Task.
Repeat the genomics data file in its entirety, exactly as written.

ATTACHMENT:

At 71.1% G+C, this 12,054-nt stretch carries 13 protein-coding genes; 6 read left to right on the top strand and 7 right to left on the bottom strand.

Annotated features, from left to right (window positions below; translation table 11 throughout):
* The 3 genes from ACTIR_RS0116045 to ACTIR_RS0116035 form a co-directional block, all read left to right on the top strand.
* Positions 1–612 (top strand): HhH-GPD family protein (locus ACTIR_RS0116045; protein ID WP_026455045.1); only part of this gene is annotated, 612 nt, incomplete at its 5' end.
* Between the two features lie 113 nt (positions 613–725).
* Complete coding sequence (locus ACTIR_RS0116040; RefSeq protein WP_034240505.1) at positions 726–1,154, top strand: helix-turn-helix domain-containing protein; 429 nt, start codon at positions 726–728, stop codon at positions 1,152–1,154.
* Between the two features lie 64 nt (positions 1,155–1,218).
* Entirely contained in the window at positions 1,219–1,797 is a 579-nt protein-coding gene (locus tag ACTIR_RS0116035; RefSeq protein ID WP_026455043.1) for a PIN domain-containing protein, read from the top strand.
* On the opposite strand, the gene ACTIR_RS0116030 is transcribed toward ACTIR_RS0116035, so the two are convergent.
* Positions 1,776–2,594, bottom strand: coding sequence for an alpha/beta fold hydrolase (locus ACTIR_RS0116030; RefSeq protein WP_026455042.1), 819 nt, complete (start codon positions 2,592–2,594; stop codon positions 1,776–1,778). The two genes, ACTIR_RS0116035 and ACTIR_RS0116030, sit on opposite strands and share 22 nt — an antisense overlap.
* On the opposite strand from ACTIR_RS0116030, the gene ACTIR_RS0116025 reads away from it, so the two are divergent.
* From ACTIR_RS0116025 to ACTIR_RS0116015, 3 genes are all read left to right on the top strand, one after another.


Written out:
At 71.1% G+C, this 12,054-nt stretch carries 13 protein-coding genes; 6 read left to right on the top strand and 7 right to left on the bottom strand.

Annotated features, from left to right (window positions below; translation table 11 throughout):
* The 3 genes from ACTIR_RS0116045 to ACTIR_RS0116035 form a co-directional block, all read left to right on the top strand.
* Positions 1–612 (top strand): HhH-GPD family protein (locus ACTIR_RS0116045; protein ID WP_026455045.1); only part of this gene is annotated, 612 nt, incomplete at its 5' end.
* Between the two features lie 113 nt (positions 613–725).
* Complete coding sequence (locus ACTIR_RS0116040; RefSeq protein WP_034240505.1) at positions 726–1,154, top strand: helix-turn-helix domain-containing protein; 429 nt, start codon at positions 726–728, stop codon at positions 1,152–1,154.
* Between the two features lie 64 nt (positions 1,155–1,218).
* Entirely contained in the window at positions 1,219–1,797 is a 579-nt protein-coding gene (locus tag ACTIR_RS0116035; RefSeq protein ID WP_026455043.1) for a PIN domain-containing protein, read from the top strand.
* On the opposite strand, the gene ACTIR_RS0116030 is transcribed toward ACTIR_RS0116035, so the two are convergent.
* Positions 1,776–2,594, bottom strand: coding sequence for an alpha/beta fold hydrolase (locus ACTIR_RS0116030; RefSeq protein WP_026455042.1), 819 nt, complete (start codon positions 2,592–2,594; stop codon positions 1,776–1,778). The two genes, ACTIR_RS0116035 and ACTIR_RS0116030, sit on opposite strands and share 22 nt — an antisense overlap.
* On the opposite strand from ACTIR_RS0116030, the gene ACTIR_RS0116025 reads away from it, so the two are divergent.
* From ACTIR_RS0116025 to ACTIR_RS0116015, 3 genes are all read left to right on the top strand, one after another.